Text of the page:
3 Reasons Why Dentists Should do a Plaque Score...
Updated: Mar 10, 2019
Do you hate doing plaque scores? so do we... But unfortunately it is an important part of our jobs as dentists. There are several very important reasons that a plaque score should be done especially for perio patients. You probably already know the first few but reason 3 below is surprisingly ignored by dentists.
Plaque is undoubtedly the biggest risk factor for periodontal disease and dental decay. So as dentists we cannot ignore it. It is incumbent upon us to monitor and quantify plaque scores and feed this back to the patient to help implement strategies to reduce it.
1. Plaque scores act as a patient motivator
Doing regular plaque scores is a very effective way of engaging your patient. Getting the patients involved in this process increases their awareness of the role of oral hygiene in periodontal disease and provides more tangible feedback on their performance. It can provide targets and a quantifiable measure of how they should be performing. Giving them a percentage score means a lot more than a subjective comment like "good" or "bad".
Apart from motivating them, patients tend to take you and your advice more seriously. Any advice which is backed up by quantifiable evidence tends to be more effective.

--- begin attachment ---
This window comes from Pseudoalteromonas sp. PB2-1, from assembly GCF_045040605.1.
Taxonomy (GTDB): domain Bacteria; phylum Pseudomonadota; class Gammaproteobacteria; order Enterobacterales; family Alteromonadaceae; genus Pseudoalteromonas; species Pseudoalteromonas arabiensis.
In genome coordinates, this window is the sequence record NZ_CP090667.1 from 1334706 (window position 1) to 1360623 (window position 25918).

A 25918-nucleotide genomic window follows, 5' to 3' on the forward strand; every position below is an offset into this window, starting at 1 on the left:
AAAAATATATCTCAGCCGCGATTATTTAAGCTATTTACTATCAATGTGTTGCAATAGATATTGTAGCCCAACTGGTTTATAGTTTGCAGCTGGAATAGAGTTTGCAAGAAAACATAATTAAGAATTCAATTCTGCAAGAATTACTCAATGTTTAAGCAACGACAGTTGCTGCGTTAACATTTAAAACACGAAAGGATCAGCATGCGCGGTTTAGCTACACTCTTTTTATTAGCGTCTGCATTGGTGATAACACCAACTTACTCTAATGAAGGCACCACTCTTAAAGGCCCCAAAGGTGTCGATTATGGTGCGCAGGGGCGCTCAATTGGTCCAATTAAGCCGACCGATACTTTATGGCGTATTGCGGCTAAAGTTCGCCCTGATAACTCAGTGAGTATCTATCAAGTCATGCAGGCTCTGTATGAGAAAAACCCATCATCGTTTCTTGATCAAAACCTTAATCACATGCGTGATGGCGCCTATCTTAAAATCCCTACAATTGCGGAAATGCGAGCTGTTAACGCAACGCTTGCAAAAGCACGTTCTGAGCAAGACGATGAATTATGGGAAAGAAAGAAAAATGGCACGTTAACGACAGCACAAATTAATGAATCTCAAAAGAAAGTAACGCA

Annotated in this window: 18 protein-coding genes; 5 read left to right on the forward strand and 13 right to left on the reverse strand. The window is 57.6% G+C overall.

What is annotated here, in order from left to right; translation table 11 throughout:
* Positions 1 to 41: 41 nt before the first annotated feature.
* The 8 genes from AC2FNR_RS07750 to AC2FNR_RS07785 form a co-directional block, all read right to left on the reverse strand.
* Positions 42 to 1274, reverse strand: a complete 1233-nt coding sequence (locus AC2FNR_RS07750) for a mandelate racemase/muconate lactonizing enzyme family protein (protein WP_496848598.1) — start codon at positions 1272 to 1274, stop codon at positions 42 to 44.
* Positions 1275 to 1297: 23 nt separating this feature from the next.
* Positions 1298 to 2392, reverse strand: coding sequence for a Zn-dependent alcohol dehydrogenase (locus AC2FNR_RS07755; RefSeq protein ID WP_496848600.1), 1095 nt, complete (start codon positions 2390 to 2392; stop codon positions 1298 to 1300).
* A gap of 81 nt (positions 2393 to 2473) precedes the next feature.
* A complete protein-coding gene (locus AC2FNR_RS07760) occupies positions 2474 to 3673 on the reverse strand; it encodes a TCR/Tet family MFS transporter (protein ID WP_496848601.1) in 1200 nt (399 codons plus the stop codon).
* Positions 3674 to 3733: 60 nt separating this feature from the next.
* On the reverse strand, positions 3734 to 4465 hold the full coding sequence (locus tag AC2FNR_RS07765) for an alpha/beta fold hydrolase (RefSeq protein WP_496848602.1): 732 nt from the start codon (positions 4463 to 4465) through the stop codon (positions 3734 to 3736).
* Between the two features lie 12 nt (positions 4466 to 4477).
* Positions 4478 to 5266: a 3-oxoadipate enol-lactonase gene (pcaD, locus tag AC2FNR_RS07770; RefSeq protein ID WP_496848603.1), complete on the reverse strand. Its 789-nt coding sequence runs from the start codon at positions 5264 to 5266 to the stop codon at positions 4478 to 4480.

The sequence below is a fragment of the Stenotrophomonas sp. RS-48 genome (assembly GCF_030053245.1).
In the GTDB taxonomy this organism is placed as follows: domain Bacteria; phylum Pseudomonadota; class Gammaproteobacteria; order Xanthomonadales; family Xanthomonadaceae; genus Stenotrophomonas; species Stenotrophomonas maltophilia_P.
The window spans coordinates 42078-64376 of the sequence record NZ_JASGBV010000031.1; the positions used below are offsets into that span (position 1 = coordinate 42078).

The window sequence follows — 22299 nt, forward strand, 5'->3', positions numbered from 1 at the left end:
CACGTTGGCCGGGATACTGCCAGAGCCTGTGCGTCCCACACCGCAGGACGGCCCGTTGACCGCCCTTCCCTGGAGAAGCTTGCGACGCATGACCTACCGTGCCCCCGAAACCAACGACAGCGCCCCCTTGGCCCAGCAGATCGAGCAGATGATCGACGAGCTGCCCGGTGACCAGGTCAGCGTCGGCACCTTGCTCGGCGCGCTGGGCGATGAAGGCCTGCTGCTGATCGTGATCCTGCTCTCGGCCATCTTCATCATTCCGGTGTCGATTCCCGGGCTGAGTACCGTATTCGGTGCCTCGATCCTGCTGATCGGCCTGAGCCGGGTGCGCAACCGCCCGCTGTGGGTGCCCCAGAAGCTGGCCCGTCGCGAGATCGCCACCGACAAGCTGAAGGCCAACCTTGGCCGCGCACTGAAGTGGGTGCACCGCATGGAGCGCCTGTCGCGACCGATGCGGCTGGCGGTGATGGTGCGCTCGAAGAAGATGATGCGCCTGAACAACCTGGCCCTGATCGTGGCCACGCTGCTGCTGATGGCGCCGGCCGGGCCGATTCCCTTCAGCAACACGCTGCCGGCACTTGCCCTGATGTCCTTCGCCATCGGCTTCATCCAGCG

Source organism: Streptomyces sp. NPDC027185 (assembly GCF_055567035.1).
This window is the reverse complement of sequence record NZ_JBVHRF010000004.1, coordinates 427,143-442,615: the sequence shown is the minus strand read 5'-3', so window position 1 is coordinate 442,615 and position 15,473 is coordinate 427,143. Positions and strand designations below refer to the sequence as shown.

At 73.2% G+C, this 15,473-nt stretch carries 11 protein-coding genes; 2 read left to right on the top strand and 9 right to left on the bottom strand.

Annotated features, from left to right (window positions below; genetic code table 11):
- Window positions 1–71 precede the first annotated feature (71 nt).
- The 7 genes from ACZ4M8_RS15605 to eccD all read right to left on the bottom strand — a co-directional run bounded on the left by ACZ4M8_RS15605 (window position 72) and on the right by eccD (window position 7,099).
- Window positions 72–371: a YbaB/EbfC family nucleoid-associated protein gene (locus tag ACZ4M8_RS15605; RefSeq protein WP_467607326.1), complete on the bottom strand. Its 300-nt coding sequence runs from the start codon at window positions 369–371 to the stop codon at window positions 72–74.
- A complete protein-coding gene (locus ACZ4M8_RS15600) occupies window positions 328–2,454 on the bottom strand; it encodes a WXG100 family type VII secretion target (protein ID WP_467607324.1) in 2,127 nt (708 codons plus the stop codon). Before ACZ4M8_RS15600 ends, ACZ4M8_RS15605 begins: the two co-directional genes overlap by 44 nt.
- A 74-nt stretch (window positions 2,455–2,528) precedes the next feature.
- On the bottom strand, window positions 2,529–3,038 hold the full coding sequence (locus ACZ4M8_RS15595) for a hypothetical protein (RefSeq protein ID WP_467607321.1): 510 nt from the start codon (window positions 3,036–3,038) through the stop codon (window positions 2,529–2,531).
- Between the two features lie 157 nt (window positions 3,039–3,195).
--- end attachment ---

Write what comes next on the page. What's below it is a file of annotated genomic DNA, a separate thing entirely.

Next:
2. Plaque scores give you important information to make clinical decisions
For periodontal therapy to be effective plaque scores must be low. A value below 20% is regarded as conducive to periodontal health. By undertaking a plaque score you can get an instant impression of the patient's current oral hygiene condition and you can make important decisions such as:
Risk of further deterioration of the periodontal condition
The type of treatment that is suitable for the patient
For patients with significantly high plaque levels you can decide whether it is worth starting any periodontal therapy at this stage. A lot of practitioners advocate withholding any periodontal treatment till the patient has demonstrated a reduction (or at least a reducing trend) in plaque scores.
Unless you do a plaque score there is no way of you accurately deciphering the patients oral hygiene efforts. Granted you may be able to make a good estimate upon clinical examination if their hygiene is good or bad. However are your eyes good enough to distinguish between 15% and 25% plaque scores? Have ever wondered why despite your best efforts, the periodontal treatment isn't working even though it seems like the patient has good oral hygiene? A very likely reason is that their plaque control is sub-optimal and your eyes are not sophisticated enough to pick that up.
3. Plaque scores can provide you with medico-legal protection
There will be scenarios where your periodontal treatment results are poor due to poor patient compliance. You may have done the best job that is possible but due to poor oral hygiene it is no surprise that their condition has not improved. What do you do in such situations?
Do you withhold further treatment? Do you carry on aimlessly doing the same thing which you know is futile?
There are a few ways such situations can go...